US should not allow Taiwan issue to hurt its all-important relationship with China
Zhou Bo calls on America’s incoming president, Donald Trump, to tread carefully on a new US law authorising top military exchanges with Taiwan
It is like opening Pandora’s box right in front of Beijing: on December 23, outgoing US President Barack Obama signed into law the National Defence Authorisation Act for Fiscal Year 2017. Section 1284 of the act authorises the secretary of defence to carry out a programme of exchanges between the United States and Taiwan involving senior military officers and top officials. This allows generals or flag officers of the US military on active duty, as well as Pentagon officials higher than the level of assistant defence secretary, to visit Taiwan.
Such a move is far more consequential than Tsai Ing-wen’s phone call to President-elect Donald Trump. The call, the first of its kind since 1979, is viewed by Beijing as a violation of the “one China” policy. The permitted US-Taiwan military exchanges, juxtaposed with American arms sales authorised by the Taiwan Relations Act, may well become another persistent irritant that will haunt China-US relations in years to come.
The exchanges, allowing threat analysis, force planning, logistical support, intelligence collection and analysis, present a sharp contrast to the authorisation act for the fiscal year 2000, which restricts the US military’s exchanges with the Chinese military in 12 similar but more sophisticated operational areas, such as force projection operations, advanced combined-arms and joint combat operations and advanced logistical operations. In fact, if the 2000 act is implemented to the letter, there won’t be any significant exchanges between the Chinese and the US military except in humanitarian areas. Capitol Hill fears the exchanges might help enhance the People’s Liberation Army’s capabilities and “create a national security risk” for the US.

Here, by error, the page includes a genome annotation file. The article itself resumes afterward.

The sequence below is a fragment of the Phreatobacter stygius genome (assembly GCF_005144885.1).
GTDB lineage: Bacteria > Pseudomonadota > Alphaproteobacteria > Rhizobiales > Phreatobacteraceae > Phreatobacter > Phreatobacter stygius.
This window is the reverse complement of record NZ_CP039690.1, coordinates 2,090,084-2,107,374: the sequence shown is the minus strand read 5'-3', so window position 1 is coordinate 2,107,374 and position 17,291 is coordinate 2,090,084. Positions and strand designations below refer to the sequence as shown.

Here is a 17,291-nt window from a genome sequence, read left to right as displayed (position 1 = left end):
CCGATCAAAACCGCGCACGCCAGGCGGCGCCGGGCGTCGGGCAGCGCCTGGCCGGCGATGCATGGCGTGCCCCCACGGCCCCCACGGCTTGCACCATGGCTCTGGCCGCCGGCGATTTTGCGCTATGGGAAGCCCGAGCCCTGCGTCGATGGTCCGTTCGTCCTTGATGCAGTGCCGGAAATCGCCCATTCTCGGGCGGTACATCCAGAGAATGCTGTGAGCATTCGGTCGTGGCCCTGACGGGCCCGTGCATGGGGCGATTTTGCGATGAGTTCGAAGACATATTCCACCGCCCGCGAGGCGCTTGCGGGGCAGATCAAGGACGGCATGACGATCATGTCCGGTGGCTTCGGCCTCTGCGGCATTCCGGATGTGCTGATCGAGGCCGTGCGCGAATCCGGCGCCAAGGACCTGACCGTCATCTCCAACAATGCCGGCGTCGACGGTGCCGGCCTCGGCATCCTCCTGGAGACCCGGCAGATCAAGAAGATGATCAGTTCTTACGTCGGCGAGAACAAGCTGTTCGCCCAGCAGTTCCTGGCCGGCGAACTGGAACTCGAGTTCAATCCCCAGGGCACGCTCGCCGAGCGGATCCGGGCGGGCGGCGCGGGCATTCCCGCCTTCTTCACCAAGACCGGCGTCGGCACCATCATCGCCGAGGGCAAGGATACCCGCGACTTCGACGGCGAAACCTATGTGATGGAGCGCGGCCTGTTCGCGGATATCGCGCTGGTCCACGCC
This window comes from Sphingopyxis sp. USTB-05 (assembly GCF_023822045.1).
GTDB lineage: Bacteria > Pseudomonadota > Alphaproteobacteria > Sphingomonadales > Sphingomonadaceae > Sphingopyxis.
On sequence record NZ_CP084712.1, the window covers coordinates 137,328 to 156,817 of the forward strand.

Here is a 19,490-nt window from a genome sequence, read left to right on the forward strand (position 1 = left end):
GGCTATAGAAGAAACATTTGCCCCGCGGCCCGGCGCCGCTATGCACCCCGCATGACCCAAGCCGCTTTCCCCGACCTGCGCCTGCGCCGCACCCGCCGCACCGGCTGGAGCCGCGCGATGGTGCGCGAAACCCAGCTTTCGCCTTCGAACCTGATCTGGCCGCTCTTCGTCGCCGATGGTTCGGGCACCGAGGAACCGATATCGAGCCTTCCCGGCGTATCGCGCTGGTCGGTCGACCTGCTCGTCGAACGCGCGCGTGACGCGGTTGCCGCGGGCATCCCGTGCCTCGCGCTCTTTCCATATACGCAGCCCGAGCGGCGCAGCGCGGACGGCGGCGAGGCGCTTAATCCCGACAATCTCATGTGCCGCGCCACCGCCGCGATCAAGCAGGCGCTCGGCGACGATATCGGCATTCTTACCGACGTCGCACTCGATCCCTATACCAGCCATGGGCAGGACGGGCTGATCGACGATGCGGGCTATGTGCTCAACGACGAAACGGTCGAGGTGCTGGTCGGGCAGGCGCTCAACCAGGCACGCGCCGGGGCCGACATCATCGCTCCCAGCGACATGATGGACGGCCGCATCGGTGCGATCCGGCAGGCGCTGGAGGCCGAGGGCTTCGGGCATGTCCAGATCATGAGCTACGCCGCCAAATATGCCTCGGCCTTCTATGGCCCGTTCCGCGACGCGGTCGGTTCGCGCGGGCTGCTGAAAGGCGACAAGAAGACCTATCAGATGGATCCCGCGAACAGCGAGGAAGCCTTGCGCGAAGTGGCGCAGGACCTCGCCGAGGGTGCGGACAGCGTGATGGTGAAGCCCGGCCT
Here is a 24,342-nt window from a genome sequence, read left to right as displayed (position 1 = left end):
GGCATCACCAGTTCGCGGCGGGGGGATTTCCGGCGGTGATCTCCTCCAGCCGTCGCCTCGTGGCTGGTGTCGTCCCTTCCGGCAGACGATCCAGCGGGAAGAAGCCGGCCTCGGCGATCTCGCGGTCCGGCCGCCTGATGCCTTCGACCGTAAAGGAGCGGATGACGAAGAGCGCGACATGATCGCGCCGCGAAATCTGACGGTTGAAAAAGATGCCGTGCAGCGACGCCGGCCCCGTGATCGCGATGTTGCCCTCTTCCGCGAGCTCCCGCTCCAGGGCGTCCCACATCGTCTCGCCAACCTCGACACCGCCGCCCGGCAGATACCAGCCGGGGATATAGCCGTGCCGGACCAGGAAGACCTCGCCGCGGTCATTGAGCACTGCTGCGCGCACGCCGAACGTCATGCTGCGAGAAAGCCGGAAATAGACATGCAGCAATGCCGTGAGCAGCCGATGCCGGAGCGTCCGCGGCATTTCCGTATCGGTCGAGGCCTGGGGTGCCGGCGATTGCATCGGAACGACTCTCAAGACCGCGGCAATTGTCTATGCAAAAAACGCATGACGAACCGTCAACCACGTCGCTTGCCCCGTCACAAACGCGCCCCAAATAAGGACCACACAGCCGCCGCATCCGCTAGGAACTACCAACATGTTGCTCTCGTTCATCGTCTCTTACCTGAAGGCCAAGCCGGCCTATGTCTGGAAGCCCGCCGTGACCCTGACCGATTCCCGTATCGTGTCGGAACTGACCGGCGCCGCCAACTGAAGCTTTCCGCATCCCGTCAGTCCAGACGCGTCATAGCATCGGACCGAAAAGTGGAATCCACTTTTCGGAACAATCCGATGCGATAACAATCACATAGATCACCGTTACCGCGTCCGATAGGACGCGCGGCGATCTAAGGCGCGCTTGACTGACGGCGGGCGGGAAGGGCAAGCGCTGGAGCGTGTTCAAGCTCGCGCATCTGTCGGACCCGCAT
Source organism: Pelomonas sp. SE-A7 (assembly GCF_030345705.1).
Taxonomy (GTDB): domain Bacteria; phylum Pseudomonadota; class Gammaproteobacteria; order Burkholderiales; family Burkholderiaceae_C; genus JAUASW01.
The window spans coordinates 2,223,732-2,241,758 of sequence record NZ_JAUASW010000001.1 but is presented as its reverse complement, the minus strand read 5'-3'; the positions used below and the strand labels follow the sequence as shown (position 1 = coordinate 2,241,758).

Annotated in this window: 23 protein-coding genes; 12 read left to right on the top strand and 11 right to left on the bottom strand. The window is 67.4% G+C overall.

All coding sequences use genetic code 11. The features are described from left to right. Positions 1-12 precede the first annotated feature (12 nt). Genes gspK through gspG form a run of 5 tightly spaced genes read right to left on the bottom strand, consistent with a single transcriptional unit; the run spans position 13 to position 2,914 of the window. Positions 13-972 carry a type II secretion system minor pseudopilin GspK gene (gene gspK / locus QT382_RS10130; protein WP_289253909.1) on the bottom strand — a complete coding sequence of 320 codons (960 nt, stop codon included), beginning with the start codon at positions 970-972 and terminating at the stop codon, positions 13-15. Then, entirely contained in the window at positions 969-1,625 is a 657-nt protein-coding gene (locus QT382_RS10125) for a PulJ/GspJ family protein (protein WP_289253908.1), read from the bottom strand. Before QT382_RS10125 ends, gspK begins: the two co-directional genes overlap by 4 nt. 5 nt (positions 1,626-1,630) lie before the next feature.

Trump likes to say that he is unpredictable, but US-Taiwan relations are predictable. The stronger China becomes, the less the US can play the Taiwan issue as a wild card. Today, China is an indispensable partner for the US in addressing major global issues, including counterterrorism, climate change and the North Korean nuclear issue. America’s relationship with China far outweighs its ties with Taiwan. The last thing the US wants is to become involved in a war triggered by Taiwan’s move for independence.
Taiwan’s security doesn’t lie in its military exchanges with America. Rather, it depends on how much trust mainland China places in the Taiwanese leader. The Taiwan-US military exchanges, seen against the growing strength of the mainland military forces, are only symbolic in nature. Yes, the phone call between Tsai and Trump might be a “breakthrough” for Taiwan, but it couldn’t be more expensive. In December last year, the government of Sao Tome and Principe decided to cease its recognition of Taiwan, and instead recognise the People’s Republic of China. This is widely taken as Beijing’s warning to Tsai who, unlike her predecessor, still dodges acknowledging the “one China” policy by shrouding it in calculated ambiguity.
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If the latest US act won’t help the Taiwanese government as much as it wishes, the 2000 act has proved to be no strict barrier to military relations between China and the US. The reason is simple: the US military cannot afford not to have exchanges with the PLA. Without exchanges such as mutual visits, policy talks and joint training, the US military won’t be able to monitor and engage an ever stronger PLA. Without mutual understanding, the danger of miscalculations, as proved in a series of incidents including the deadly J-8/EP-3 collision in 2001, will also grow.
This is why the Pentagon sometimes “violated” the act, as claimed by some congressmen, to invite the PLA to attend the US-led Rim of the Pacific, and Cobra Gold, exercises. The two militaries also held joint exercises to counter piracy, as well as in humanitarian assistance and disaster relief. During the G20 Summit in Hangzhou ( 杭州 ), China and the US announced that they would work together to build capacity for peacekeeping activities in African countries. The two militaries have started to discuss counterterrorism efforts. It remains to be seen whether they can one day join hands in combating international terrorist organisations such as Islamic State.
The 2017 act raises a dilemma for Trump. If he chooses to ignore it, Congress will push him from behind; if he chooses to honour it, it will definitely sour relations with China. So far, China’s response towards him has been calm but measured. But Beijing has made it crystal clear that cooperation with the US “would be out of the question” if Trump were to forsake America’s long-standing position that Taiwan is part of “one China”.
It won’t be long before Trump comes to realise, while tiptoeing on the tightrope of the Taiwan issue, that maintaining balance is a delicate art for the performer.
Zhou Bo is an honorary fellow with the Centre of China-American Defence Relations at the PLA’s Academy of Military Science